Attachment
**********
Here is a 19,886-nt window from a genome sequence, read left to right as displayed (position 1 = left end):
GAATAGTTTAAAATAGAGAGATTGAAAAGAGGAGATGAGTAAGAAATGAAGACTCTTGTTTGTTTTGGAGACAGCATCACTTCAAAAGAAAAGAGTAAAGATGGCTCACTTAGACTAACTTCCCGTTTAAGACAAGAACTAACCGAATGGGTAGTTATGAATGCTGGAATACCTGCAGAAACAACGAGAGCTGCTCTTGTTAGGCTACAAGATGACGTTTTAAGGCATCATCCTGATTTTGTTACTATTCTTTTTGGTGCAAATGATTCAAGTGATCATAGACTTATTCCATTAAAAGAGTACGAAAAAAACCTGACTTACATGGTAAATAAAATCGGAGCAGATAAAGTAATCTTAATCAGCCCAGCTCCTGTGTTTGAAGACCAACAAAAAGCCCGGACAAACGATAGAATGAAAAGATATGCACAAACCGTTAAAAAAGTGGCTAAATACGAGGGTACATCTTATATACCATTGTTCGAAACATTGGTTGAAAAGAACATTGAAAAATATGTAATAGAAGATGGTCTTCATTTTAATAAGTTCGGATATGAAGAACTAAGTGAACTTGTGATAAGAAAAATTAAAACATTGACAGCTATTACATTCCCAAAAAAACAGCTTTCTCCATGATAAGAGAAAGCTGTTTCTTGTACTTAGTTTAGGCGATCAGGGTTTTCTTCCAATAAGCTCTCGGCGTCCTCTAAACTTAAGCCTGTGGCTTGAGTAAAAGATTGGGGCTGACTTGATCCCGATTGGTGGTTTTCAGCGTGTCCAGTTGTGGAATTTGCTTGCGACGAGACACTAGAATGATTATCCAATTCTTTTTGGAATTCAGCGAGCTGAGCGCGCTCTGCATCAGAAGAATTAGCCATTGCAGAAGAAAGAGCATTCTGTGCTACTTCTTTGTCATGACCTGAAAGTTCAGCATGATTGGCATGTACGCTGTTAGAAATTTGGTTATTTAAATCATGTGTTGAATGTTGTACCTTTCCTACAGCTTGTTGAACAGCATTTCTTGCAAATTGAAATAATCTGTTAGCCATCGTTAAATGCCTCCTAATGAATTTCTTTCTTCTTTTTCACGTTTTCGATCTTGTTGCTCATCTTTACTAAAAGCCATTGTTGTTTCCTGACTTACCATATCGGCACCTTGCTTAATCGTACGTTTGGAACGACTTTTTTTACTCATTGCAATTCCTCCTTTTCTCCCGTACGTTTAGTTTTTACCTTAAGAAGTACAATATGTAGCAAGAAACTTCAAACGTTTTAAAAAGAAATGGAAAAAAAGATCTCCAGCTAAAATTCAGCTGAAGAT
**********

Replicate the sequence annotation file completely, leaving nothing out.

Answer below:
Here is a 19,886-nt window from a genome sequence, read left to right as displayed (position 1 = left end):
GAATAGTTTAAAATAGAGAGATTGAAAAGAGGAGATGAGTAAGAAATGAAGACTCTTGTTTGTTTTGGAGACAGCATCACTTCAAAAGAAAAGAGTAAAGATGGCTCACTTAGACTAACTTCCCGTTTAAGACAAGAACTAACCGAATGGGTAGTTATGAATGCTGGAATACCTGCAGAAACAACGAGAGCTGCTCTTGTTAGGCTACAAGATGACGTTTTAAGGCATCATCCTGATTTTGTTACTATTCTTTTTGGTGCAAATGATTCAAGTGATCATAGACTTATTCCATTAAAAGAGTACGAAAAAAACCTGACTTACATGGTAAATAAAATCGGAGCAGATAAAGTAATCTTAATCAGCCCAGCTCCTGTGTTTGAAGACCAACAAAAAGCCCGGACAAACGATAGAATGAAAAGATATGCACAAACCGTTAAAAAAGTGGCTAAATACGAGGGTACATCTTATATACCATTGTTCGAAACATTGGTTGAAAAGAACATTGAAAAATATGTAATAGAAGATGGTCTTCATTTTAATAAGTTCGGATATGAAGAACTAAGTGAACTTGTGATAAGAAAAATTAAAACATTGACAGCTATTACATTCCCAAAAAAACAGCTTTCTCCATGATAAGAGAAAGCTGTTTCTTGTACTTAGTTTAGGCGATCAGGGTTTTCTTCCAATAAGCTCTCGGCGTCCTCTAAACTTAAGCCTGTGGCTTGAGTAAAAGATTGGGGCTGACTTGATCCCGATTGGTGGTTTTCAGCGTGTCCAGTTGTGGAATTTGCTTGCGACGAGACACTAGAATGATTATCCAATTCTTTTTGGAATTCAGCGAGCTGAGCGCGCTCTGCATCAGAAGAATTAGCCATTGCAGAAGAAAGAGCATTCTGTGCTACTTCTTTGTCATGACCTGAAAGTTCAGCATGATTGGCATGTACGCTGTTAGAAATTTGGTTATTTAAATCATGTGTTGAATGTTGTACCTTTCCTACAGCTTGTTGAACAGCATTTCTTGCAAATTGAAATAATCTGTTAGCCATCGTTAAATGCCTCCTAATGAATTTCTTTCTTCTTTTTCACGTTTTCGATCTTGTTGCTCATCTTTACTAAAAGCCATTGTTGTTTCCTGACTTACCATATCGGCACCTTGCTTAATCGTACGTTTGGAACGACTTTTTTTACTCATTGCAATTCCTCCTTTTCTCCCGTACGTTTAGTTTTTACCTTAAGAAGTACAATATGTAGCAAGAAACTTCAAACGTTTTAAAAAGAAATGGAAAAAAAGATCTCCAGCTAAAATTCAGCTGAAGAT